Not within the Church. As a matter of fact, any real pressure from outside the Church had pretty much died out 10-15 years earlier. The announcement was entirely unexpected.

    Not particularly. I'm sure there were people like me who believed it should have been lifted long before it was, but if there was any kind of a movement among the membership to have it lifted, I was completely unaware of it. Living right in Mormon-central, I think I'd have known about it.
     
    #13 Katzpur, Mar 30, 2015
    Last edited: Mar 30, 2015
  14. Norman

    Norman Defender of Truth

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    Norman: Your are welcome skwim, and thank you for your interest in this topic :)
     
  15. Norman

    Norman Defender of Truth

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    Norman: Hi 9-10ths_Penguin, I hope you don't mind me interjecting here. Yes, the woman of our Church do not hold the priesthood. However, they have a greater role to play
    in the largest woman's organization in the world called the "Relief Society." The sisters of our Church have there own General presidency and hold a very significant place in
    our Church. Without the sisters there would be no Latter Day Saint Church. They are wonderful and respect that men hold the priesthood, however as Katzpur pointed out there
    is a small minority who thinks the priesthood should be given to them. However, the sisters are blessed through the priesthood through there husbands and if single or widowed
    through Home Teachers who visit every month to these sisters. I just wanted to share that with you.
     
  16. Norman

    Norman Defender of Truth

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    Norman: Hi Skwim, I hope you don't mind me jumping into your conversation with katzpur; who gave an excellent response in her first post. In answering your question, yes, I guess
    you could look at the black brothers of our Church who were denied the priesthood could be looked at as discrimination. Although as I stated in my other post to you that there were
    some black brothers of our Church that was granted the priesthood. Just to add a bit more to the conversation, this does go back to the Old Testament which is another long explanation
    that I will spare you with. Another consensus goes back to the pre-existent. You may or may not know that we as Latter Day Saints believe that we lived as spirit children with our Heavenly
    Father before we came to the earth to gain physical bodies to house our spirits. So, this is just two explanations, the old testament and pre-existent. Thank you for your interest in this thread.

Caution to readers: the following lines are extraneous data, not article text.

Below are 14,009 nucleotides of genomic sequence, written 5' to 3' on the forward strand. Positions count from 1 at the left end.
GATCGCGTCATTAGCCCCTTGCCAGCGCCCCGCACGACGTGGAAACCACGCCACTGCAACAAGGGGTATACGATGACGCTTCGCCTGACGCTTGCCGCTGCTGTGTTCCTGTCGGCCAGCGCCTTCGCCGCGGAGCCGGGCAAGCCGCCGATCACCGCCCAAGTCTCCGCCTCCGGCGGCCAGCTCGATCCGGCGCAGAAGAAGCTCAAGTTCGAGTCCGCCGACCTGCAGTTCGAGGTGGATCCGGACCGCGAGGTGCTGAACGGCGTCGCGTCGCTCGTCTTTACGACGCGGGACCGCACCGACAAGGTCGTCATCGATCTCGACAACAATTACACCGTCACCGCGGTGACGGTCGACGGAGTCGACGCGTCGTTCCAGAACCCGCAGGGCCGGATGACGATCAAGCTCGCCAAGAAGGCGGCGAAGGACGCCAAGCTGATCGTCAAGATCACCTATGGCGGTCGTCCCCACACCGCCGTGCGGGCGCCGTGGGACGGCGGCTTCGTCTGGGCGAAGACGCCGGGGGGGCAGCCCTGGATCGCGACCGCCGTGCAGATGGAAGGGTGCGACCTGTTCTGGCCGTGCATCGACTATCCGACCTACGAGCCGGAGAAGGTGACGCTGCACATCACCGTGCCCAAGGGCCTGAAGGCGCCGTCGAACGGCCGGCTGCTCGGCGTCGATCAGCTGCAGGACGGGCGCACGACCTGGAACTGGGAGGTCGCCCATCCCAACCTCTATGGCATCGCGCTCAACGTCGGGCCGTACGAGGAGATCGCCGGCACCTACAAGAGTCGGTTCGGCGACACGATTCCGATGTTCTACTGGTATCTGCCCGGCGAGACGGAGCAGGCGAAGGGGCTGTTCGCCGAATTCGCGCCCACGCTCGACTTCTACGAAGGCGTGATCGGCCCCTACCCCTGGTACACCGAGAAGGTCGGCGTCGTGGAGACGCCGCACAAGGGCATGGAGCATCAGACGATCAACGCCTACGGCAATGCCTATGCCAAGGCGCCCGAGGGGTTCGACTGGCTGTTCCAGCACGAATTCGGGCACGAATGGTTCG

Your buddy, Norman.
    :)
     
  17. fantome profane

    fantome profane Beyond your borders do not live a lesser people..
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    If I can ask a question that is just a little bit off topic, what about the rule that says that women cannot hold the priesthood? Is that authorized by an official revelation, or is that just the belief of someone who was the product of the culture in which they were raised?
     
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  18. Norman

    Norman Defender of Truth

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    Norman: Hi 9-10ths_Penguin, I am sure it was controversial in LDS circles and just to add to that. During the civil rights era in the United States, denial of the priesthood to blacks drew increasing criticism, culminating in athletic boycotts of Brigham Young University, threatened lawsuits, and public condemnation of the Church in the late 1960s. When questioned about the Church and blacks, Church officials stated that removal of the priesthood restriction would require revelation from God-not policy changes by men. I hope this helped answer your question.

    Source:

    Blacks - The Encyclopedia of Mormonism
     
  19. Norman

    Norman Defender of Truth

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    Norman: Hi Kristoffer, I think it is important to share with you how our Church obtained these Priesthoods. It may be a lot to stomach but this is the account; followed by responsibilities
    of the two priesthoods. Sorry if this is long, however just go to
    www.lds.org and read from the Doctrine and Covenants and follow the scriptures that I post below when you have more time.

    Joseph Smith:

    ...we on a certain day went into the woods to pray and inquire of the Lord respecting